“They always told me to focus on school first, and then basketball,” Gabe Stefanini, a first-year on the men's basketball team recalled about advice his parents gave him growing up.

That seems like pretty standard guidance from the parents of an aspiring college student-athlete, but for the Italian-born Stefanini, those two things laid the foundation for a very special path.

High school level athletics are very different in Italy than they are in the United States.

“School is separate from basketball,” Stefanini said. “Teachers most of the time don’t really care about sports.”

For this reason, Stefanini had to travel one hour away from his hometown, Bologna, each day to play and practice for his club team, Reggio Emilia, during his first two years of high school. There was a lot of eating and studying on those daily car rides and even more sleeping. For Gabe’s father, Giancarlo, there was a lot of driving.

“That’s how much sacrifice and passion he put into it for me,” Stefanini said. “He is my mentor and my hero.”

That dedication to basketball by Stefanini and his family paved the way for a life-changing trip just a bit longer than a car ride. Before Stefanini’s junior year of high school, he left his family to attend Bergen Catholic, an all-boys high school in nearby Oradell, New Jersey.

“I wanted to leave Italy because I knew it wasn’t going to give me the future that I wanted,” Stefanini said. “That’s why I wanted to put myself in this position; To know if I was ready to do something that not a lot of people from my country have done.”

Instead of traveling an hour away from home for basketball, Gabe now just had to travel a few blocks for both school and for basketball. The level of basketball was much higher, and Gabe's dream of playing college basketball became more realistic. He lived with three host families in his two year’s there and picked up three awards during his senior season: First Team All-League, All-County and Second Team All-State.

His success put Gabe on the recruiting map in the U.S. From around two-dozen college offers, he narrowed his choices down to Columbia, Santa Clara and Penn. Morningside Heights felt like home.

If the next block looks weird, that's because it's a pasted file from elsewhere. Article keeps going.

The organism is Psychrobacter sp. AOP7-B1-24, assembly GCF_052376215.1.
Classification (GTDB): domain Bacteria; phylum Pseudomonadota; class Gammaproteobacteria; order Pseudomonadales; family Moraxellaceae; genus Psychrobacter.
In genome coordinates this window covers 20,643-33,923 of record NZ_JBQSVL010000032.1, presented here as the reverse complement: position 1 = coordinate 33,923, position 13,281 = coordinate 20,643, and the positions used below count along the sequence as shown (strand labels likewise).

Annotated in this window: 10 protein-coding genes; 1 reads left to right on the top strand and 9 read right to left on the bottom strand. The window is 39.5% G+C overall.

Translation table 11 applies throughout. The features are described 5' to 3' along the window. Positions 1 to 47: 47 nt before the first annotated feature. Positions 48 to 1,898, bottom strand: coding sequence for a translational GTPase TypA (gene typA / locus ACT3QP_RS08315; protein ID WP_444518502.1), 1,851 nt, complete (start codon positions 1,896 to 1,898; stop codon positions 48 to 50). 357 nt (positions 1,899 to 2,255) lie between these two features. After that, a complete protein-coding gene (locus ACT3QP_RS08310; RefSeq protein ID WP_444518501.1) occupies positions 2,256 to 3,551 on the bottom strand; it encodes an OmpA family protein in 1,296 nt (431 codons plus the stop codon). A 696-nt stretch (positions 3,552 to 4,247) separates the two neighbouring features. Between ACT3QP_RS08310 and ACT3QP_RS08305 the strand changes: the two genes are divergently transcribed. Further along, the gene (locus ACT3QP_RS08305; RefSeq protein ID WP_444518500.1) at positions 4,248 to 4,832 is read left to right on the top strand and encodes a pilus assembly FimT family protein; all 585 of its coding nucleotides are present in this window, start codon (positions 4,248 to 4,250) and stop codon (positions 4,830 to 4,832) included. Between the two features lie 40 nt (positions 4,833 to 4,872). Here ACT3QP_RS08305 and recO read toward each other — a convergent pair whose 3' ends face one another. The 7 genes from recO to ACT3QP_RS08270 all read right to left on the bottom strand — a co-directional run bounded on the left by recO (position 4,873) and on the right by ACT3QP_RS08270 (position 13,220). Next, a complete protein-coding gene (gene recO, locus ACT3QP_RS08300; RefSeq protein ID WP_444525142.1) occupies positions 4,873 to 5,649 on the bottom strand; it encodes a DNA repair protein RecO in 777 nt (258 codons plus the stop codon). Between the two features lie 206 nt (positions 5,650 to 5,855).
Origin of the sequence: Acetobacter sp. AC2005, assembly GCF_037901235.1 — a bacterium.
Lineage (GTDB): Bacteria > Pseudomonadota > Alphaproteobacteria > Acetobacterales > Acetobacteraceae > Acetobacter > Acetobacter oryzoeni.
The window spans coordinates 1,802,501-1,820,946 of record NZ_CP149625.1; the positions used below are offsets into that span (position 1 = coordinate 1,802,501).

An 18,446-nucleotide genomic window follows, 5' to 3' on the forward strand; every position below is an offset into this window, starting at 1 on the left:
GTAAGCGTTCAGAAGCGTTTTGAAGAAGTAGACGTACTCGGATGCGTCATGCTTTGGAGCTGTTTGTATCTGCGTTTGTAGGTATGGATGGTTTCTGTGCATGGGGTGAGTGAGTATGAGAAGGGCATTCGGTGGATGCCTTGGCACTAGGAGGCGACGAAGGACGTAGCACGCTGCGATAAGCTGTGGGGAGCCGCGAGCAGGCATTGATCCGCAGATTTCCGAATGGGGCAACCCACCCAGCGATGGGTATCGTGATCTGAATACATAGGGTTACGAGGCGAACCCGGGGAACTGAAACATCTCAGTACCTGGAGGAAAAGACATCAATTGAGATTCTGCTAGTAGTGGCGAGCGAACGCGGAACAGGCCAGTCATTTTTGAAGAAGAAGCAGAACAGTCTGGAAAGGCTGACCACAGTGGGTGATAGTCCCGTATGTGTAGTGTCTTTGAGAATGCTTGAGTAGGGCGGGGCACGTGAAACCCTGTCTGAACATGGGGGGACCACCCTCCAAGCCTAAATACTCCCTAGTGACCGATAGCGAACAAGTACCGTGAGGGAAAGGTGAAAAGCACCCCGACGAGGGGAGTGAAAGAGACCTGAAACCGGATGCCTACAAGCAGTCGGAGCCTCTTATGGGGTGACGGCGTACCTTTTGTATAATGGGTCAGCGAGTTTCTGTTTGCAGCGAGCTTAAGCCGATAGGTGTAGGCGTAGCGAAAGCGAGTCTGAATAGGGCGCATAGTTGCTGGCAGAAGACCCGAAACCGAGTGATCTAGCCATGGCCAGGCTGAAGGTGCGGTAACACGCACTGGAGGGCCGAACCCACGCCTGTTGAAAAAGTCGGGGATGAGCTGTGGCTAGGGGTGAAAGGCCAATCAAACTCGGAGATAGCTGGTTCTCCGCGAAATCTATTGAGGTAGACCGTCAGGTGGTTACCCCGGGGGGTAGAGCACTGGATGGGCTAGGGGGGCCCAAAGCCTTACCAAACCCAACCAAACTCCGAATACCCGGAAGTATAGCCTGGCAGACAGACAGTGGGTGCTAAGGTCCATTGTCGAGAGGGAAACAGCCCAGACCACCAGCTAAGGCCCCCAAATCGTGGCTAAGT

“There was no reason I could say no,” he said.

So Gabe chose the Lions, to the delight of assistant coach in charge of recruiting, Jared Czech, who began his job at Columbia just two weeks before the spring recruiting period started in 2016. Stefanini was his first recruit.

“Gabe is a very emotional kid – it’s probably his greatest strength that he plays with a ton of emotion, passion and pride,” Czech said. “He was a kid that quite literally used basketball to get him to the United States. I thought he was somebody that would always play with a chip on his shoulder.”

The Lions are no stranger to players from Europe. Gabe is the only native Italian on the team and only one of a handful of Italians playing Division I basketball in the US. But his teammate, Lukas Meisner is from Germany, and there have been a handful of foreign players in recent memory that made the Columbia program more attractive to Gabe.

“I really think Columbia opens doors not only in school but in sports,” Stefanini said, referencing the basketball success of Maodo Lo ‘16CC in Germany. “I want to play somewhere after college but I know if that doesn’t work out, Columbia provides an opportunity for something else.”

For now, Stefanini’s focus is on Columbia basketball and how he can impact the Lions team as they strive for a trip to the second annual Ivy League Championship tournament.

“All I care about is winning. My dad taught me, ‘every ball that you see, it’s yours,” he said. “It's just the mindset that I grew up with.”